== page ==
is fanfic a compliment?

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In my years as a writer, I’ve noticed there’s a HUGE… well, not dislike, but I guess that’s the closest word? of fanfiction. Like Anne Rice and George R. R. Martin.

“Every writer needs to learn to create his own characters, worlds, and settings. Using someone else’s world is the lazy way out.” – George R. R. Martin.

“I do not allow fan-fiction. The characters are copyrighted. It upsets me terribly to even think about fan-fiction with my characters. I advise my readers to write your own original stories with your own characters. It is absolutely essential that you respect my wishes.” – Anne Rice.

“OK, my position on fan-fic is pretty clear: I think it’s immoral, I know it’s illegal, and it makes me want to barf whenever I’ve inadvertently encountered some of it involving my characters.” – Diana Gabaldon.

Honestly, as a fanfic writer, that kind of makes me feel weird. I started out writing fanfiction when I was younger, on the Warrior Cat Forums ( the authors of the Warriors series encouraged it, from what I can tell. ) And without writing that fanfiction, I never would’ve been told I was pretty good at writing, to the point that I decided I wanted to write my own original works. ( I’ve wanted to write for as long as I can remember, I just started off writing fanfiction. )

And even when I started writing my first novel ( which will never see the light of day ), I still wrote fanfic. It’s a great way to get feedback and critique. I still have a Wattpad, with fanfictions I will likely never finish due to the sheer amount I have on there… and the fact that I’d much rather work on my actual novel. Because while I love writing fanfiction and I love the community, I want to be an author and writing fanfiction was kinda taking time away from that.

I mean… isn’t fanfiction a form of flattery for a writer? I know how hard writing fanfiction is, having written it myself. Making sure everything’s correct, making sure it doesn’t seriously mess up canon ( unless it’s an AU or post-series, I suppose ), trying to get the characters right… it’s hard. And the fact that someone would spend days or weeks or months writing something because they like a novel, isn’t that one of the greatest compliments you can get?

I don’t know. That could just be my opinion. Maybe writers like George R. R. Martin and Stephanie Meyer and Diana Gabaldon are right – maybe fanfic’s just a copyright infringement. Except you don’t see these people trying to publish it ( with the exception of Fifty Shades of Grey, and I totally get why Stephanie Meyer would be upset about THAT )… they tend to just put their works on Wattpad or Archive of Our Own or fanfiction.net.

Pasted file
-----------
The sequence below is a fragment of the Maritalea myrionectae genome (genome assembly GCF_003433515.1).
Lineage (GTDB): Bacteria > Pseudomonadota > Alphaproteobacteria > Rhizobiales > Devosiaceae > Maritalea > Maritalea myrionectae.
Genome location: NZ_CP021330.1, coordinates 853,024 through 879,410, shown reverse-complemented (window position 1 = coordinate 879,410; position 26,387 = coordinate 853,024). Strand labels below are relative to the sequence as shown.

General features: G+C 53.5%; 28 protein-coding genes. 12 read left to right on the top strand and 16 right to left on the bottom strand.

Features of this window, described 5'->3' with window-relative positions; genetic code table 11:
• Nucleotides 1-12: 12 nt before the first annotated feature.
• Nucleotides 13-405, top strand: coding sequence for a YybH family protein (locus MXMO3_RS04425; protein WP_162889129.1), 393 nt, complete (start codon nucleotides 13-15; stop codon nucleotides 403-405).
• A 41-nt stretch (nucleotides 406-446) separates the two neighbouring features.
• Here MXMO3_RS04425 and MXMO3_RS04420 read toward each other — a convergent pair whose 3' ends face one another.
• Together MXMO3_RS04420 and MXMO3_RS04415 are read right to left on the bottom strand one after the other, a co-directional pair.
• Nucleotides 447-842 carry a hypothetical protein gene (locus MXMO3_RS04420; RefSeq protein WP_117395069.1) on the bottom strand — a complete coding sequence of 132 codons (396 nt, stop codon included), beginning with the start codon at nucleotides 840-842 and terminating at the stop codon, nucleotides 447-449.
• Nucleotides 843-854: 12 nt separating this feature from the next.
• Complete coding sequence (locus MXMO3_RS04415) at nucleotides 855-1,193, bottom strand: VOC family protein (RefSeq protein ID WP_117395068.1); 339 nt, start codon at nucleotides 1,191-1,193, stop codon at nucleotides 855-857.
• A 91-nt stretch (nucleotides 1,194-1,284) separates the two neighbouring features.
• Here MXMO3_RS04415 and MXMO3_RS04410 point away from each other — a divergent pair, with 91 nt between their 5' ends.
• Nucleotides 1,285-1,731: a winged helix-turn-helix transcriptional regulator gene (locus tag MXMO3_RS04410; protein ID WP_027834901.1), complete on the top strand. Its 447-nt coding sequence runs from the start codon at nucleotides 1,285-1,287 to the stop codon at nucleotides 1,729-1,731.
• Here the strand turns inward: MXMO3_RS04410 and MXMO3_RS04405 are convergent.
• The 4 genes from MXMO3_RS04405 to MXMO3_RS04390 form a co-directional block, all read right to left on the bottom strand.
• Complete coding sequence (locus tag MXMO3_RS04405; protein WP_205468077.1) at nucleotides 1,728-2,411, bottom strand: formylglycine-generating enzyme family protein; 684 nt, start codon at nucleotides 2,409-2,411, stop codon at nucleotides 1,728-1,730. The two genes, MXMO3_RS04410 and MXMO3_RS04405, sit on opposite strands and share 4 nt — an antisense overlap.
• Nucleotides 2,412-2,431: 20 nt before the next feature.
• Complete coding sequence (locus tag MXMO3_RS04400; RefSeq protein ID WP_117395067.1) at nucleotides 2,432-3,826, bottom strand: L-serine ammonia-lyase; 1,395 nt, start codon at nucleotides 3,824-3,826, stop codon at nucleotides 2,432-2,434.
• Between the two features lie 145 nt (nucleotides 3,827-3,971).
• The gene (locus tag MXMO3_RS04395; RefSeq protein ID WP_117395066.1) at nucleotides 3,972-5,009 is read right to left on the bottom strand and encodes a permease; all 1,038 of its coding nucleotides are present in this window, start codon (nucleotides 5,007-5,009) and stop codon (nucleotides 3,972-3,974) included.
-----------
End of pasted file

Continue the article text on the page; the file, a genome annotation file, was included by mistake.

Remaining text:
So is it just a matter of opinion? Or is it something serious?

( Hey, I mean… if someone liked my cruddy novel enough to write fanfic about it, I don’t care what they do. They can make everyone gay or write a zombie apocalypse AU or slap every single character with angst for all I care. )

“All worthy work is open to interpretations the author did not intend. Art isn’t your pet — it’s your kid. It grows up and talks back to you.” – Joss Whedon.

best-wishes

What do you think about fanfiction? If you published a novel, would you be okay with fanfics about your characters and world?

2 thoughts on “is fanfic a compliment?

  1. I completely understand where authors like Anne Rice and George R.R. Martin are coming from, as I’m insanely protective of my characters and worlds. I really hate the idea of anyone misrepresenting them! However, fanfiction /is/ legal as long as no profit is made off of it and all proper credit is given to the original author. Therefore, when you put a work out into the world, you’re putting it in a place where fanfiction is a very likely + legal thing that could happen to it. You need to accept that fanfiction is a huge possibility. If you have a problem with that, don’t publish your works in the first place. As much as I’d love to know that my characters will always belong exclusively to me, I see that that’s a pretty selfish point of view when I look at it from the vantage point of the reader. Fanfiction can help introduce people to writing (like it did for you), new fandoms, and new friends. So it may suck sometimes when people write crappy fanfiction (or any fanfiction at all!) about your works, but by publishing your stuff you’re giving them legal permission to do it. It’s perfectly understandable and fine for authors to dislike fanfiction, but they need to deal with + accept the fact that it exists, it’s not going away, and being nasty about it won’t help anything.

    Ellie | On the Other Side of Reality

    Liked by 1 person

    • Agreed! It’s like, I get that they’re not a super huge fan of it… but it’s going to happen whether you say you like it or you say you don’t like it. As long as they’re not trying to publish it, they’re not doing anything illegal. Especially if they post it on websites like Wattpad, Fanfiction.net, Archive of Our Own, etc. – websites created for fanfiction (though in Wattpad’s case there are also original works but hey.) The amount of fanfictions that actually get turned into real works are slim (50 Shades of Gray was Twilight fanfic, that series After was One Direction fanfic, and The Mortal Instruments had it’s roots in Harry Potter fanfic.) So they really don’t have much to complain about, in my opinion! Besides – if someone spends hours working on a fanfic from something you wrote as an author, that’s a lot of time, and they’re probably learning better writing techniques and skills as a result. Plus they’re probably making friends in fandom AND possibly getting word of your work out there! I mean, I first heard about one of my favorite shows because of a roleplay, and that’s kinda fanfic, isn’t it?

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